ometimes sheâ&#x20AC;&#x2122;s a nervy, seductive snake charmer of a woman, her skin glittering with beads. Other times she hides her mermaid tail out of sight. Sheâ&#x20AC;&#x2122;s the African water spirit Mami Wata, and Henry John Drewal has been smitten with her for more than 40 years. Traveling and living in Africa decades ago, the scholar became entranced with Mami Wata, seeing her half-woman, half-fish image in murals, sculptures, headdresses. He went to ceremonies and was befriended by her priests and priestesses. He was reminded of the universal sacredness of water. â&#x20AC;&#x153;I was seduced,â&#x20AC;? Drewal said. â&#x20AC;&#x153;She just kind of grabbed me and said: â&#x20AC;&#x2DC;Stick around. You need to learn something.â&#x20AC;&#x2122;â&#x20AC;? Today, a hundred visions of Mami Wata surround Drewal. Heâ&#x20AC;&#x2122;s standing in a large gallery at Stanford Universityâ&#x20AC;&#x2122;s Cantor Arts Center, inaugurating the exhibition â&#x20AC;&#x153;Mami Wata: Arts for Water Spirits in Africa and Its Diasporas,â&#x20AC;? for which he is guest curator. The show was organized and produced by the Fowler Museum at the University of California at Los Angeles, where it debuted. It then went to the University of Wisconsin â&#x20AC;&#x201D; where Drewal is professor of art history and Afro-American studies â&#x20AC;&#x201D; and on to the Smithsonian Institution in Washington, D.C. Now all these Mami Watas have journeyed from the Potomac to the Pacific. Visitors are greeted at the start of the exhibition by sounds of the sea. A wall of video shot by David and Hi-jin Hodge of Half Moon Bay shows a swath of Miramar ocean filmed every day at the same time for a year, then edited to capture wave patterns and reflections. Stepping deeper into the gallery, visitors see a vibrant array of Mami Wata-themed pieces: paintings, dolls, costumes, altars and masks. Many pieces are from west and central Africa, including a â&#x20AC;&#x153;Dona Fishâ&#x20AC;? sculpture from the Ovimbundu peoples of Angola. The wooden figure is both dangerous and graceful, with her eerie blank eyes and long fingers. She faces the ocean video as though pondering the sea. Other works follow the African diasporas to the Caribbean, United States and Brazil, including beaded flags from Haiti bearing Mami Wataâ&#x20AC;&#x2122;s face. Some artists are true believers; some depict Mami Wata as a Christian demon; others see her as a creative muse. Drewal came to Stanford last week for the showâ&#x20AC;&#x2122;s opening, which brought in an enthusiastic crowd. He plans to return to give a free lecture in October. Dressed in jeans and sandals, the friendly Drewal gave the crowd an overview of the exhibition. It begins with the ocean video, with the water depicted as protective, healing and dangerous, and Mami Wata reflecting all these things. â&#x20AC;&#x153;She is as fickle as the waters on

this planet,â&#x20AC;? Drewal said. Mami Wataâ&#x20AC;&#x2122;s kaleidoscope of faces reveals her many origins. Her name comes from pidgin English and may mean â&#x20AC;&#x153;Mother Waterâ&#x20AC;? or â&#x20AC;&#x153;Mistress Waterâ&#x20AC;?; it may be written as â&#x20AC;&#x153;Lasirènâ&#x20AC;? or â&#x20AC;&#x153;Maman de lâ&#x20AC;&#x2122;Eau,â&#x20AC;? or many other ways, Drewal wrote in the exhibition catalogue. She has a following in many lands, and has also been influenced by many cultures. In an exhibition section focusing on Mami Wataâ&#x20AC;&#x2122;s historical origins, various works show how the European mermaid blended with the African spirit. Europeans brought mermaids to Africa as early as the 1400s, as ship figureheads, designs on playing cards and book illustrations.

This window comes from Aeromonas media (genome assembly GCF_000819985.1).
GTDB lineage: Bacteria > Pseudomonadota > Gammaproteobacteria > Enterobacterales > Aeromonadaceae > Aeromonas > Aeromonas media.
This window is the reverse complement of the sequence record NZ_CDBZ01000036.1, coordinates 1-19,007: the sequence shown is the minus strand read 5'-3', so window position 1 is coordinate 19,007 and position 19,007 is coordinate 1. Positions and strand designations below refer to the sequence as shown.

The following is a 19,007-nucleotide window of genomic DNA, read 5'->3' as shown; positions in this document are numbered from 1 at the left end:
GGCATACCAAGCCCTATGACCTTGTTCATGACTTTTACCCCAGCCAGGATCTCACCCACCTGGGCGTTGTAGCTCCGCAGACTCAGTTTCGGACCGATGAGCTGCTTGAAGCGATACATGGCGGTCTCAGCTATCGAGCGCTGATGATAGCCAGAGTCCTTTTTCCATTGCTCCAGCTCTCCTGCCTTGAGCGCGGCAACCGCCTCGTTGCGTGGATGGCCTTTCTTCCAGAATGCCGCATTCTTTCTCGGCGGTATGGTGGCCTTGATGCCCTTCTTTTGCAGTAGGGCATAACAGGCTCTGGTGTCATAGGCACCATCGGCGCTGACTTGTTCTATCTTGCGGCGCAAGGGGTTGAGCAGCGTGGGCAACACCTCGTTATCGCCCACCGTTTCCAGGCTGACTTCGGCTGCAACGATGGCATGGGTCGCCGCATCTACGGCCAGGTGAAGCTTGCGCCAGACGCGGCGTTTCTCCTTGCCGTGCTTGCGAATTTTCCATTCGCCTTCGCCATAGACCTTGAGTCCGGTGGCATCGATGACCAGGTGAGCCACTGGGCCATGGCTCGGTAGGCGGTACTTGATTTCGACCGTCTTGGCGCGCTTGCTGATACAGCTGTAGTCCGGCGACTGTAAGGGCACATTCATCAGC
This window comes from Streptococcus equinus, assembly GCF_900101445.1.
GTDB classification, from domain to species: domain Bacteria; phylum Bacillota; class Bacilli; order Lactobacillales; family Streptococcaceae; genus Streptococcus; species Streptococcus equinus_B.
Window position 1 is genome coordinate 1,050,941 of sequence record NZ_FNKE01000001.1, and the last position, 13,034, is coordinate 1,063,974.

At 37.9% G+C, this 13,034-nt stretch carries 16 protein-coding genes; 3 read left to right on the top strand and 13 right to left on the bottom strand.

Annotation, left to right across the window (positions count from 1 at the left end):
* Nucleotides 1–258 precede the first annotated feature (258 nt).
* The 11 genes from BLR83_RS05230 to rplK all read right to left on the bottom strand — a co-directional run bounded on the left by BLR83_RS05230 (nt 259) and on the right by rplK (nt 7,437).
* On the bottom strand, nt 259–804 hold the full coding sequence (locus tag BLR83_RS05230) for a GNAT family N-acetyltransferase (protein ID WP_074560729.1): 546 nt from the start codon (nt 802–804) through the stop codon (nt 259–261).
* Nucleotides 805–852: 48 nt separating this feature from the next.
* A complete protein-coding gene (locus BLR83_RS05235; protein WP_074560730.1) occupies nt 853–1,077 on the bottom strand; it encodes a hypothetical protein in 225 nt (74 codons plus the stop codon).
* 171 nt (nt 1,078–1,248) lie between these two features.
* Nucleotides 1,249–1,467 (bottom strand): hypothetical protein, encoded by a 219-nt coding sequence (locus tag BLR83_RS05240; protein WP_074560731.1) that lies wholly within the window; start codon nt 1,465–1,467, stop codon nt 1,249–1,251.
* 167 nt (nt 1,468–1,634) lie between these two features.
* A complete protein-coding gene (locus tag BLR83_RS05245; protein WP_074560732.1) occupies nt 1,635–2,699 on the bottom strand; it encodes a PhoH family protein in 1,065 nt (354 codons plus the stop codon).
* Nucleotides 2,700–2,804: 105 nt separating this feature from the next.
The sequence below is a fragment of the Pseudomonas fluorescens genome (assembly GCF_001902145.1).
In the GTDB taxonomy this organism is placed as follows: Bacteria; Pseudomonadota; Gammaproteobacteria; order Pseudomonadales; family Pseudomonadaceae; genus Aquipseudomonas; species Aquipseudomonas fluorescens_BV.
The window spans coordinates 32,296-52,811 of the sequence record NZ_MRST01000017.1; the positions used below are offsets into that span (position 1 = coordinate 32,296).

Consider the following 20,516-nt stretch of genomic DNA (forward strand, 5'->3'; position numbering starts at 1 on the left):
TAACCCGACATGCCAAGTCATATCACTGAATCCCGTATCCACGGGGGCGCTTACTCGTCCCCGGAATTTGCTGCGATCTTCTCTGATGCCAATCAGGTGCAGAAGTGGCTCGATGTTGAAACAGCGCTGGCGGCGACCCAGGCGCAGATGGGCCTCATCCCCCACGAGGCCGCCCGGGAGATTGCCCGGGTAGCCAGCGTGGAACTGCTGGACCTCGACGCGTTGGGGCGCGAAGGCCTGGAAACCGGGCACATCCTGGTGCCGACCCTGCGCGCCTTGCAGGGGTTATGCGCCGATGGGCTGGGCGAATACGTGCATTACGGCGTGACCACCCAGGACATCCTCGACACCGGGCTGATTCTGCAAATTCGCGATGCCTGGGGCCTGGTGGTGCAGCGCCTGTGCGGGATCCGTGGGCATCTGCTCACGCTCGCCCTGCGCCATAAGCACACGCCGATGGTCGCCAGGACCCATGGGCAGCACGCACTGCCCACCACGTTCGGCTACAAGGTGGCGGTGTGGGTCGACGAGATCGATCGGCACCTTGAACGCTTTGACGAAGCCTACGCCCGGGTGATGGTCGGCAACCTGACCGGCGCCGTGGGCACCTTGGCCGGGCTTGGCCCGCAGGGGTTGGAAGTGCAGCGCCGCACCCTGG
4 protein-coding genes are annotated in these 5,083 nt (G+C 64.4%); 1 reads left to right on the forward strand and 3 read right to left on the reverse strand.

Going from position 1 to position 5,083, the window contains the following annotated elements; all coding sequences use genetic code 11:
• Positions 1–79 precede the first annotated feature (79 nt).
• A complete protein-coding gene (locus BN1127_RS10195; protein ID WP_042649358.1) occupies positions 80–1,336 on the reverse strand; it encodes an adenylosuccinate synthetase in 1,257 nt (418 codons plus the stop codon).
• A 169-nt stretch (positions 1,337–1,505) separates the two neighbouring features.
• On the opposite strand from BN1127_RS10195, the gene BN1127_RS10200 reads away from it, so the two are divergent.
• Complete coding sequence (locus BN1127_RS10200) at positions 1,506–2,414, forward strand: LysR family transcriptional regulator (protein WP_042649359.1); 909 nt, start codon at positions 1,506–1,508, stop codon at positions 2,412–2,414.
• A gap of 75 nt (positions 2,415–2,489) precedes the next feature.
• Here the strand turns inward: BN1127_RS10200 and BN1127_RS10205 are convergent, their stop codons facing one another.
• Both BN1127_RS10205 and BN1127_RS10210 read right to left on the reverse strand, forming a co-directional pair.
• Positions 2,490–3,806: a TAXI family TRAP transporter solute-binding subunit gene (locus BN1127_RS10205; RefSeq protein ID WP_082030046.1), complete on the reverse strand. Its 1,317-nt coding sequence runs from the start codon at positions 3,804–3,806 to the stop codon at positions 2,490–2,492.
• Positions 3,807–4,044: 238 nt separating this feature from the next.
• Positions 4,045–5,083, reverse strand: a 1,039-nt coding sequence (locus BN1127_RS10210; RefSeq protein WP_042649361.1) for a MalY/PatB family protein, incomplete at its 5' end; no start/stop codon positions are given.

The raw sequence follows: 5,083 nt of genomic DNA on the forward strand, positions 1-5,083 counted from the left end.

â&#x20AC;&#x2DC;She is as fickle as the waters on this planet.â&#x20AC;&#x2122; â&#x20AC;&#x201D;Curator Henry John Drewal on the dynamic Mami Wata Africans, he told the Cantor crowd, promptly â&#x20AC;&#x153;Africanizedâ&#x20AC;? the mermaid, transforming her into a Mami Wata image swimming with crocodiles. In the 1800s, pictures of snake charmers also made their way from Europe, and Mami Wata began to be seen with a mighty serpent around her neck. Many images at the Cantor depict the spirit in her snake-charmer guise, including a sculpture of wood, paint and rubber made by a member of the Yaure peoples of CĂ´te dâ&#x20AC;&#x2122;Ivoire, circa 1970s. The big-eyed Mami Wata easily holds a serpent above her head with her large hands. In the 20th century, the â&#x20AC;&#x153;evergrowing complexity in Mami Wata worshipâ&#x20AC;? also absorbed an Indian influence, Drewal wrote in the catalogue. Indian merchants and films â&#x20AC;&#x153;led to a growing fascination with Indian prints of Hindu gods and goddesses,â&#x20AC;? he wrote. â&#x20AC;&#x153;In various places, especially along the GhanaNigeria coast, people began to interpret these deities as representations of a host of mami wata spirits associated with specific bodies and levels of water.â&#x20AC;? One of these Indian-influenced works in the exhibition is a bold headdress by John Goba of Sierra Leone. The piece, perhaps from the 1980s, has many animal and human faces, and its wood is enlivened by pigment, fabric, beads and netting. A red bindi adorns one personâ&#x20AC;&#x2122;s forehead, and a pair of cobras crown the headdress. Museum curators said these bright hues, and the sequined flashiness of some of the pieces, were part of what attracted them to the exhibition. The works feel far from the stereotype of African art as monochromatic wood sculptures, said Barbara Thompson, the Cantor centerâ&#x20AC;&#x2122;s Phyllis Wattis curator for the arts of Africa and the Americas. â&#x20AC;&#x153;This artwork really debunks the